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Start Early Releases Statement on Approved Illinois State Budget

Our Illinois Policy Team provides its point of view on the Illinois General Assembly’s Fiscal Year 2021 budget package for the state.

May 26, 2020
  • Policy and Systems
  • Blog

In May 2020, the Illinois General Assembly approved the state’s Fiscal Year 2021 budget plan, and on June 10, Governor J.B. Pritzker signed the budget into law. See below for Start Early’s (formerly known as the Ounce) complete point of view on the state’s approved investments in children and families.

MAY 26, 2020

Over the weekend, the Illinois General Assembly approved the state’s Fiscal Year 2021 budget plan, which we anticipate Gov. J.B. Pritzker will sign into law. We applaud the legislature for passing a budget amid a global pandemic that sustains state funding for early childhood programs and provides the administration the authority to spend significant federal resources on the early care and education system.

The budget package includes:

  • $7 million increase to the Early Intervention program at the Illinois Department of Human Services (IDHS) to accommodate the state’s growing caseload
    Level-funding for the Child Care Assistance Program at IDHS
  • The legislature increased the federal appropriation for the child care program by $138 million to allow for the spending of federal CCDBG and CARES Act funding in the current and upcoming fiscal year.
  • Level-funding for evidence-based home visiting programs for expectant and new parents through Healthy Families and Parents Too Soon at IDHS
    Level-funding for the Early Childhood Block Grant at the Illinois State Board of Education

In addition, the legislature appropriated more than $500 million in federal CARES Act funding to the Coronavirus Business Interruption Grant Program (or BIG Program) to reimburse costs or losses incurred due to business interruption caused by required COVID-19-related closures. $260 million of that funding is to be directed toward a program for child care providers. These grants will help protect the health of the state’s early childhood mixed-delivery system.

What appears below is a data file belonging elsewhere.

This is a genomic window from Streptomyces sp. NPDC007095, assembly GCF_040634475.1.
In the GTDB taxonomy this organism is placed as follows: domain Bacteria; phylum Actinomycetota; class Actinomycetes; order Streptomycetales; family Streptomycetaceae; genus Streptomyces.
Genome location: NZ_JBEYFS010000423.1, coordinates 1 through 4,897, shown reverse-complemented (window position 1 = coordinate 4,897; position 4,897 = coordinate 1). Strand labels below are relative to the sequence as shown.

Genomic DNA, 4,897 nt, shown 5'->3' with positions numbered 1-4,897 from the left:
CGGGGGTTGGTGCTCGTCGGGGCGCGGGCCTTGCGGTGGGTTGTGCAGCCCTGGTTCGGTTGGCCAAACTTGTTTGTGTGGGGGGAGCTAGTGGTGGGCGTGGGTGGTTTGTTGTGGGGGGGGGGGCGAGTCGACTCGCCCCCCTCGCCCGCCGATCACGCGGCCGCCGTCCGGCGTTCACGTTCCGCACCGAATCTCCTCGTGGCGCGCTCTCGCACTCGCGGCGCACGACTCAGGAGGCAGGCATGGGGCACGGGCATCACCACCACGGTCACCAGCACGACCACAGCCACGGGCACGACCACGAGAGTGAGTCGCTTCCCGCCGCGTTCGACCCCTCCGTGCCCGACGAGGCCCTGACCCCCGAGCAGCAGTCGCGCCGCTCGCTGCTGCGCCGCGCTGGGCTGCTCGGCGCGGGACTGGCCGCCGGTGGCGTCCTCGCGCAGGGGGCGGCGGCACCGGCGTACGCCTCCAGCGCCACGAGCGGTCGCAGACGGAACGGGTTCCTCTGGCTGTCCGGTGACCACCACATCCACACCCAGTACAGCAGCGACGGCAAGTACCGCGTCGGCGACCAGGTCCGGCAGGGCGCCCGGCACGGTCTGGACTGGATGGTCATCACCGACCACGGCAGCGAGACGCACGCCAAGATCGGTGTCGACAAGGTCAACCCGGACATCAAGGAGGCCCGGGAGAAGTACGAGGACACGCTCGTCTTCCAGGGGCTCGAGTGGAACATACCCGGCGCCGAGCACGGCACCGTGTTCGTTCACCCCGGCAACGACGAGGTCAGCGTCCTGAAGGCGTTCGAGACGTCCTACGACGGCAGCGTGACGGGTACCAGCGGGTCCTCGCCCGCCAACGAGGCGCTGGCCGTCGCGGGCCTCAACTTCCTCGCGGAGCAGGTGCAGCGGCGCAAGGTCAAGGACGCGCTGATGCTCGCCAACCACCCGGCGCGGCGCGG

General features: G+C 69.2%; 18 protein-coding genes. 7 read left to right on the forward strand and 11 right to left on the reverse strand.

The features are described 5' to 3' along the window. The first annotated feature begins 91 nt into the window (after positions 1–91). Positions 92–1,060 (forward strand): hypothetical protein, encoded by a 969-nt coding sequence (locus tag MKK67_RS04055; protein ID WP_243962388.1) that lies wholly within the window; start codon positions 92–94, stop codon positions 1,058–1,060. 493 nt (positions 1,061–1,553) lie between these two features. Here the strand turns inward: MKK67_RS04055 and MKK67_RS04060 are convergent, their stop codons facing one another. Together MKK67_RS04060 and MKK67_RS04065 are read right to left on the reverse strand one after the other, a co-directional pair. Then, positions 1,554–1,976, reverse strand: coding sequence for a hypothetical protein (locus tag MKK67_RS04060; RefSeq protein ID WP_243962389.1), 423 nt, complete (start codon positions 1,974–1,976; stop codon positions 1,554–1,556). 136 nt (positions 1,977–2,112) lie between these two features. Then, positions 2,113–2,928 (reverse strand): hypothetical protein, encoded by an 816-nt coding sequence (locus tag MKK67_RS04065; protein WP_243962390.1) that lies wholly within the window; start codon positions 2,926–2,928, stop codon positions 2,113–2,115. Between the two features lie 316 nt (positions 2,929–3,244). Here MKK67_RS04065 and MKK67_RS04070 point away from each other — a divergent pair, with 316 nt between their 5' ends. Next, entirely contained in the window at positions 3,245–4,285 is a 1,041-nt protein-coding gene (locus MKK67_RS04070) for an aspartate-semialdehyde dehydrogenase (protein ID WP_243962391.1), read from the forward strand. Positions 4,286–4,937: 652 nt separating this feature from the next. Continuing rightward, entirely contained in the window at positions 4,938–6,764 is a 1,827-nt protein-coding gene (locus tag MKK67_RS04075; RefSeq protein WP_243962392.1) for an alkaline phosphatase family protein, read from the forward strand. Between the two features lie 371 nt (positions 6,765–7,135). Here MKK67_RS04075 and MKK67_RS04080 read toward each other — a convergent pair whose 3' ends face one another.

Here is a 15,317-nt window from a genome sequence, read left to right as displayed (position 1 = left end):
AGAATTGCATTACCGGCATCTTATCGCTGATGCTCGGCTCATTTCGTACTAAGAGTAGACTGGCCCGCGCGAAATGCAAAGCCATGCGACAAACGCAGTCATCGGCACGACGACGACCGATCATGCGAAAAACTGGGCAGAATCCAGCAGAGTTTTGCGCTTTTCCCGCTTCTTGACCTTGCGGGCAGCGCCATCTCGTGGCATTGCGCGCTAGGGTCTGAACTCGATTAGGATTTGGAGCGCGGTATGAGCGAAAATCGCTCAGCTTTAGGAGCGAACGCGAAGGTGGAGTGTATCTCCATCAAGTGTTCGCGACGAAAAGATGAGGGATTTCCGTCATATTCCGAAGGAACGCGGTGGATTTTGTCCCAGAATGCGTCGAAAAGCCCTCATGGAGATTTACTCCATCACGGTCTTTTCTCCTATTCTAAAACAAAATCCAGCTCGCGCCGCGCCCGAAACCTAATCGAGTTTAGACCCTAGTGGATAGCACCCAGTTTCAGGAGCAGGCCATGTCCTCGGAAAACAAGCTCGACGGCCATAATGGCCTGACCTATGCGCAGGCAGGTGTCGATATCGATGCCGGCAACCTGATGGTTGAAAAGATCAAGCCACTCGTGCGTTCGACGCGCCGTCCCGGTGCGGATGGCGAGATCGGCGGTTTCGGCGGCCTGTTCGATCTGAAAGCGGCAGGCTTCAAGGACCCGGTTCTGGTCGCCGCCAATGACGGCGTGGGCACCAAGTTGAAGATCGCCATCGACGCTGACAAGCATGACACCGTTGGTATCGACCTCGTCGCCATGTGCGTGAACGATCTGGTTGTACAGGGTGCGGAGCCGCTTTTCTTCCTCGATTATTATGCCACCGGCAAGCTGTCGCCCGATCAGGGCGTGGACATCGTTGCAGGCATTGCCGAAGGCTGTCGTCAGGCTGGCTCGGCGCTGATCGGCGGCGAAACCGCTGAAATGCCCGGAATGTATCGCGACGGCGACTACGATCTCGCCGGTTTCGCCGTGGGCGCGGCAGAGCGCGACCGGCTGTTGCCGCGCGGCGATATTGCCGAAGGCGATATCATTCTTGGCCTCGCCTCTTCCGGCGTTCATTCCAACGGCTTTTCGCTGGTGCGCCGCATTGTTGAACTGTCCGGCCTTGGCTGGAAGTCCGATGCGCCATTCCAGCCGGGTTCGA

Unfortunately, it will be challenging to implement this budget plan fully because of COVID-19’s impact on the state’s economy. The administration’s decision on how to proceed will depend on future federal relief packages and the state’s economic recovery. We will share more information as it becomes available.

But states cannot weather this storm alone, which is why we call on Congress to direct additional federal early childhood resources – through trusted programs like the Maternal, Infant and Early Childhood Home Visiting Program (MIECHV) or the Child Care Development Block Grant (CCDBG) – to states like Illinois to protect the system we’ve spent years to build.

We thank the legislature for affirming the state’s commitment to the health and sustainability of the early care and education system despite our ongoing fiscal challenges. The recent crisis has exacerbated the needs of families, certainly among those already lacking equitable services and opportunity. It has also brought into sharp relief the essential nature of the work performed by professionals throughout the early childhood system – workers whose efforts are central to the well-being of children, families and communities.

Prior to the COVID-19 pandemic we’d hoped to see more state funding included in the FY 2021 budget for these core early care and education programs. However, given the dramatic changes of the past two months, the budget package approved by the legislature does provide much-needed stability to the state’s early childhood system.